3 Analysis of feedback from other sources (public)
Public feedback was received from a range of other sources. Individual participants completed hard copies of the survey and over the telephone and groups also responded in writing as described in Appendix 3.
3.2.1 Quantitative analysis
Through NHS Forth Valley's, Head of Communications they agreed to support some work to facilitate feedback by telephone. From the 22nd July 2020 until 6th August 2020 NHS Forth Valley Public Involvement Co-ordinator telephoned members of their public forum groups including:
- Carers Forums
- Gypsy Traveller Groups
- Muslim Women's Group
- Older peoples Forums
They also contacted individual members of the public who, from their networks, were known to be housebound and with deteriorating physical and mental health. During the phone call, as well as inquiring about general health and wellbeing, the facilitator asked the participants the survey questions and documented responses on hard copies of the form. Forty responses were completed in this way. A further seven responses were received via hard copies of the survey form facilitated through People First Scotland.
These responses were entered into a data base. This was to allow analysis to be carried out for cohorts who participated in the survey but who were not on-line (N=47). In part this was to test some methodologies for future use.
3.2.2 Qualitative analysis (written responses individuals and organisations)
Sentiment analysis was carried out to code comments submitted as 'benefits', 'neutral' and 'barriers' to align with the objective of the engagement exercise.
In addition, content of each response was themed, and these were ranked based on the number of mentions from different responders. Each theme was only documented once per response. Case studies were selected to reflect the balance of views.
3.3 Findings from survey responses completed over the phone or hard copy
A total of 47 responses to the full survey were received by phone or hard copy.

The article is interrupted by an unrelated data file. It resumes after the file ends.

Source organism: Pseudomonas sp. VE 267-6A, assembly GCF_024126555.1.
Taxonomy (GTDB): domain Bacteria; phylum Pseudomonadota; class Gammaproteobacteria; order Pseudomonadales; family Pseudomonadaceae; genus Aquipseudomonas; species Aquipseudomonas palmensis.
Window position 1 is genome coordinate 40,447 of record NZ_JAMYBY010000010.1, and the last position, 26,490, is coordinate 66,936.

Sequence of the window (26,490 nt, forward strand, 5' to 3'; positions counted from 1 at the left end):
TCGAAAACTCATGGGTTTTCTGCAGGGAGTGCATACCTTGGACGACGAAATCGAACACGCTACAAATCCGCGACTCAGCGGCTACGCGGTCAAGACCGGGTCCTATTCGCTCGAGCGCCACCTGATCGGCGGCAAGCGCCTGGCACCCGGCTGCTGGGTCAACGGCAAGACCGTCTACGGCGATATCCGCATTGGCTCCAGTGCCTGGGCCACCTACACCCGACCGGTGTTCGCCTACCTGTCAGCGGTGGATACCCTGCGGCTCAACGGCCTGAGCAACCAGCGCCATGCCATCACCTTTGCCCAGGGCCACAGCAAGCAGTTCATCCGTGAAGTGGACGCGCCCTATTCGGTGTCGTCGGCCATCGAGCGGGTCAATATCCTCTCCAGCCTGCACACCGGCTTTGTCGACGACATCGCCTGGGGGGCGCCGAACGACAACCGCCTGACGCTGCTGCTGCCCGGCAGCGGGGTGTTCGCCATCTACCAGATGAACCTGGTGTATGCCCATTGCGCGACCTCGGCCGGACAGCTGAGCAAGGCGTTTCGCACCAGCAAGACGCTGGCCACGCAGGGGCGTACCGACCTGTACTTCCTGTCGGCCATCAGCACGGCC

Slightly more males (53%) than females (47%) responded. Age ranged from 27 to 88 with two thirds of working age. Of the respondents who provided their ethnicity, 89% identified themselves as white and 44% considered themselves to have a disability. Forty responses were from the Forth Valley area through the targeted telephone 'interviews'.
3.3.2 Awareness, experience, and confidence
Before participating in the survey 41% of respondents had heard about the Near Me service; 59% stating they had not and 13% had prior experience of a Near Me appointment.
Three out of four participants used a range of devices for social reasons or work with the most popular being Facetime (66%), WhatsApp (66%) and Facebook Messenger (57%) and they also had access to a video calling device, like a smartphone, tablet or computer (74%). Around two in three stated that they were confident using video calls (Figure 14).
Not at all confident (23%), a bit unsure (2%), neutral (11%), confident, (36%) and very confident (28%).
Respondents had heard about the public engagement through a range of means (Table).
|Awareness of public engagement||Percent|
|Local media (newspaper, radio, TV)||2%|
|National media (newspaper, radio, TV)||4%|
|Social Media (Facebook/Twitter)||13%|
|Website (e.g., Scottish Government, NHS board, third sector)||26%|
|Community Council or local group||0.0%|
|Word of mouth||11%|